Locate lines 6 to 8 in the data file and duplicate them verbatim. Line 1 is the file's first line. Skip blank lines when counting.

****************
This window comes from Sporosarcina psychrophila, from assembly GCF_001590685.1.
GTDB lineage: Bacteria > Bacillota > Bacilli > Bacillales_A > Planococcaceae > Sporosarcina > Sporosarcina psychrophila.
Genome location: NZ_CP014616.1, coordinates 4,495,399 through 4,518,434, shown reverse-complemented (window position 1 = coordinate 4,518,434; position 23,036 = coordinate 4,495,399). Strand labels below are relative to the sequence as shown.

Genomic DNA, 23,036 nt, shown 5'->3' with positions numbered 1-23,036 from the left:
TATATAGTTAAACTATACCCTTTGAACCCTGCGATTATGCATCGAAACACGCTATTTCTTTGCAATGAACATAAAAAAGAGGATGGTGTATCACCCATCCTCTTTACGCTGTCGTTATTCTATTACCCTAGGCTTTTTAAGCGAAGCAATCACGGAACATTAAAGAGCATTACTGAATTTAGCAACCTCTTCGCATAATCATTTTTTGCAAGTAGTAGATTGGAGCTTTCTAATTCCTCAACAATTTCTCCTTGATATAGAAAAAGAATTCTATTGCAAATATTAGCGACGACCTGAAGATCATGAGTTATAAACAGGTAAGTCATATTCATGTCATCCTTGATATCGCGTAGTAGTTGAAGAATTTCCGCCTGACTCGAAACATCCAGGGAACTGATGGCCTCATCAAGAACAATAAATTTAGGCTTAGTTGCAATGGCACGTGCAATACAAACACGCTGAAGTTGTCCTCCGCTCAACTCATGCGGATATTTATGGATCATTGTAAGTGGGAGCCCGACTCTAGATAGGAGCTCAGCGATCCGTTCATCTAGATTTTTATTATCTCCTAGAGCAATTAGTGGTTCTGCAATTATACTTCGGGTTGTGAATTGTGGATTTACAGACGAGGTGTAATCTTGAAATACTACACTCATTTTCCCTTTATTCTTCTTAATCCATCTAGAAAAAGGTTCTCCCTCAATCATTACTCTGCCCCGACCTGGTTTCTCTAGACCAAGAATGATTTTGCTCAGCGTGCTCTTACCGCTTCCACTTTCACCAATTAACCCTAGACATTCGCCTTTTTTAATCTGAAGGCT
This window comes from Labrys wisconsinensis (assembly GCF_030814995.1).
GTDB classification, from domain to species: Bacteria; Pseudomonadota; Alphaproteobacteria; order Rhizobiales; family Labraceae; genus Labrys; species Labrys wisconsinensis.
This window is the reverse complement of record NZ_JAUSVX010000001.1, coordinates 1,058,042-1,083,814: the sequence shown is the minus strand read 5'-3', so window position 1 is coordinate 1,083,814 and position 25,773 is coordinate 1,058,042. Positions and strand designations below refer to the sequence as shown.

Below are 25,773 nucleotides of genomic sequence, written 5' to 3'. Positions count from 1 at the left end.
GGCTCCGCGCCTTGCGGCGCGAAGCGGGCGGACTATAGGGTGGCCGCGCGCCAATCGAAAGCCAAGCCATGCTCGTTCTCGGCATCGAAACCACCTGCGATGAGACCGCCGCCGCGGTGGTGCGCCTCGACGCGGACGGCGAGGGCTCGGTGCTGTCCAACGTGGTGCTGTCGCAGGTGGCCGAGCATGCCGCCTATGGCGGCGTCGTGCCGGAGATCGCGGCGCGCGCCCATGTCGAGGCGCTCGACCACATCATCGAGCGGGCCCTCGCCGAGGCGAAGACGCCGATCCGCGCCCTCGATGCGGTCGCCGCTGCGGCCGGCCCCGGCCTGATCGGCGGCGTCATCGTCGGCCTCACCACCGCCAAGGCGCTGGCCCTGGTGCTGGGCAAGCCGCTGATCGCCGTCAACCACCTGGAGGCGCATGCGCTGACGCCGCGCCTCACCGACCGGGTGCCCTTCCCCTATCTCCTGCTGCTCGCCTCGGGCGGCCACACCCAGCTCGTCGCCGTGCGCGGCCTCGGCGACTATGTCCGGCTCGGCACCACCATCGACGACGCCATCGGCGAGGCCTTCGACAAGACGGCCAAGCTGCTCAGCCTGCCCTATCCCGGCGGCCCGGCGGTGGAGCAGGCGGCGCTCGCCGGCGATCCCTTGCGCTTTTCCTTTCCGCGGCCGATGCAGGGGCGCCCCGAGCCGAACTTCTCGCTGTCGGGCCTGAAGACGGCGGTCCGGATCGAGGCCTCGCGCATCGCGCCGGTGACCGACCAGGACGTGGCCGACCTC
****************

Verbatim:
This window comes from Labrys wisconsinensis (assembly GCF_030814995.1).
GTDB classification, from domain to species: Bacteria; Pseudomonadota; Alphaproteobacteria; order Rhizobiales; family Labraceae; genus Labrys; species Labrys wisconsinensis.
This window is the reverse complement of record NZ_JAUSVX010000001.1, coordinates 1,058,042-1,083,814: the sequence shown is the minus strand read 5'-3', so window position 1 is coordinate 1,083,814 and position 25,773 is coordinate 1,058,042. Positions and strand designations below refer to the sequence as shown.